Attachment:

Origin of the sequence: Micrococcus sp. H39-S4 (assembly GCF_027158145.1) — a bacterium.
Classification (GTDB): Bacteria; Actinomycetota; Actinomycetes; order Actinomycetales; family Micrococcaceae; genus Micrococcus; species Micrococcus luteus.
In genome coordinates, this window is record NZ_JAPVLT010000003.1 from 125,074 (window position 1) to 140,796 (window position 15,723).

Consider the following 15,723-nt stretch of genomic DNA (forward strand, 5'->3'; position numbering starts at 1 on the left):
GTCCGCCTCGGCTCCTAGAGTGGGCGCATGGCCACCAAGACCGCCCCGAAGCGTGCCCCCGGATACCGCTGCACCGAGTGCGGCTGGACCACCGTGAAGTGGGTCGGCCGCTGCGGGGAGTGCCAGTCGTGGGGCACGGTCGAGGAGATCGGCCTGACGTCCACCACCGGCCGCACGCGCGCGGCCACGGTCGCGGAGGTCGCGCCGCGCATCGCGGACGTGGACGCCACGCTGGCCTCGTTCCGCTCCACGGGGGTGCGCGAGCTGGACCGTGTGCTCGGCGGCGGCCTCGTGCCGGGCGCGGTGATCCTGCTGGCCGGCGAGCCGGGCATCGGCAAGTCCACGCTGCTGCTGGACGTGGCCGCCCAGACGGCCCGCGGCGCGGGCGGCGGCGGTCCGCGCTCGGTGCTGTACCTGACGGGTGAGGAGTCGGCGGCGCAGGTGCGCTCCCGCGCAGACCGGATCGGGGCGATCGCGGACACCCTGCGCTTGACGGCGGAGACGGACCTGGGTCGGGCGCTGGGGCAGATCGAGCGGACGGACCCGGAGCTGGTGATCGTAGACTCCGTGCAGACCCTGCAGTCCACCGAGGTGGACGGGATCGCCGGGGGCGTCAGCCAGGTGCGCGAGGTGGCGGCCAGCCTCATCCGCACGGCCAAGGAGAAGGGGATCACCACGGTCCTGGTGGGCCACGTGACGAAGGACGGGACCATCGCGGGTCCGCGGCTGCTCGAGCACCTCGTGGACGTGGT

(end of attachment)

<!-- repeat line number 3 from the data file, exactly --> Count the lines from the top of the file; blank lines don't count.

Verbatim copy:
In genome coordinates, this window is record NZ_JAPVLT010000003.1 from 125,074 (window position 1) to 140,796 (window position 15,723).